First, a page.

Canadian Bar Association will not intervene in Chevron Case
In the wake of widespread criticism, the Canadian Bar Association (CBA) has unexpectedly reversed its decision to intervene in Chevron Corporation et al v. Yaiguaje, et al. at the Supreme Court.
The case involves a dispute over whether Canadian courts have jurisdiction to enforce a judgement by an Ecuadorean court and seize Chevron’s assets. A group of indigenous villagers from the Lago Agria regions of Ecuador are seeking the order’s enforcement.
The Ontario Court of Appeal overturned the decision by the trial court not to hear the substance of the case. Chevron has appealed to the Supreme Court of Canada on the question of jurisdiction.
The Bar Association announced its intervention in the case and retained Blake Cassels & Graydon LLP.
In a statement to The Globe and Mail, the CBA defended its initial decision to intervene in support of Chevron’s position, “Our decision to intervene in the upcoming Supreme Court proceedings was based on our desire to contribute to a debate where fundamental and foundational principles of business law will be argued.”
Now, they’ve bowed to criticism from internal committees and the broader legal community and have decided not to intervene.
In reversing its decision, the Association cited opposition from its Legislation and Law Reform Committee, which says the case does not fit with the association’s intervention policy.
“In this case, the Committee concluded that while the factum was well-drafted and of a high standard of quality, it did not meet the specific requirements of CBA’s Intervention Policy. Consequently, under the terms of the Intervention Policy, the CBA came to the conclusion that without the certification of the factum, the Intervention could not move forward and would be withdrawn,” said their statement.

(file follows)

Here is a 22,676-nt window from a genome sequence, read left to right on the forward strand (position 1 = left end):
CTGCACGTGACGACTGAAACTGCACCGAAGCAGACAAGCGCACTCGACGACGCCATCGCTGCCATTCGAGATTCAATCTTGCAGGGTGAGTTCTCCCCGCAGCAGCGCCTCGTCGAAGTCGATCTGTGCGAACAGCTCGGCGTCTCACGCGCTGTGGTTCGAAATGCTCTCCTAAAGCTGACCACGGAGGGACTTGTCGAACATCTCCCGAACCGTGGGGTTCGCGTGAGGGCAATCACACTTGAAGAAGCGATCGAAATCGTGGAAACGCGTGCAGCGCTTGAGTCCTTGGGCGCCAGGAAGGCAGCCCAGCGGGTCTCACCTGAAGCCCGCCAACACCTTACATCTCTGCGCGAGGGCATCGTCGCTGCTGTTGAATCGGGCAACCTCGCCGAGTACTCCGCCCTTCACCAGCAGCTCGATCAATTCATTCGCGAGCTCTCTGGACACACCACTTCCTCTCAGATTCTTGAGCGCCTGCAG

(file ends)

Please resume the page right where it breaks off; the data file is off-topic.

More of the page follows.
In addition to the Legislation and Law Reform Committee, the association’s aboriginal, environmental and civil litigation committees opposed the intervention. The in-house counsel association and the corporate law section supported intervention in the case.
Critics of the association’s decision to intervene welcomed the reversal.
“I am delighted that the CBA made the right decision not to intervene in the Chevron case,” said Kathryn Deo, Managing Partner at Arbutus Law Group LLP, who had resigned from the CBA in protest.
“I also want to acknowledge the many lawyers and law students across the country who worked tirelessly to bring awareness to this issue and express their concerns to the CBA,” she said.
Judith Rae, an Associate at Olthuis Kleer Townshend LLP and member of the Ontario Bar Association’s aboriginal affairs committee, echoed the sentiment.
“I’m glad to see that the CBA listened to its members at the end of the day, and did the right thing,” said Rae. “As a member, my top concern was that this was not the right intervention for the CBA and not within their policy, and ultimately the CBA leadership reached the same conclusion.”
That conclusion was enough for Deo to forgive the CBA’s apparent misstep.
“I have rejoined the CBA and look forward to resuming my work with the National Aboriginal Law Section Executive,” Deo said.
Not all commentators were happy with the association’s decision to withdraw, however. James Morton, a civil litigator with Steinberg Morton Hope & Israel LLP and past president of the Ontario Bar Association, called the decision “unfortunate.”
In a statement to Law Times, Morton said, “To my thinking, this is one of the most important jurisdictional decisions in my career. It will have a significant impact, depending on the result, on the practice of law and business generally.”
As a result of their decision to withdraw, the association’s factum, prepared by Blakes, will not be considered by the Court.
Even with the bar association withdrawn several active interveners remain: the International Human Rights Program at the University of Toronto Faculty of Law, MiningWatch Canada and the Canadian Centre for International Justice, and the Justice and Corporate Accountability Project.
The Supreme Court’s hearing in this case is scheduled for December 11, 2014, subject to a sealing order.
Michael Scott is a News Editor for Juris Diction. He is currently in his second year of the MPA/JD program.
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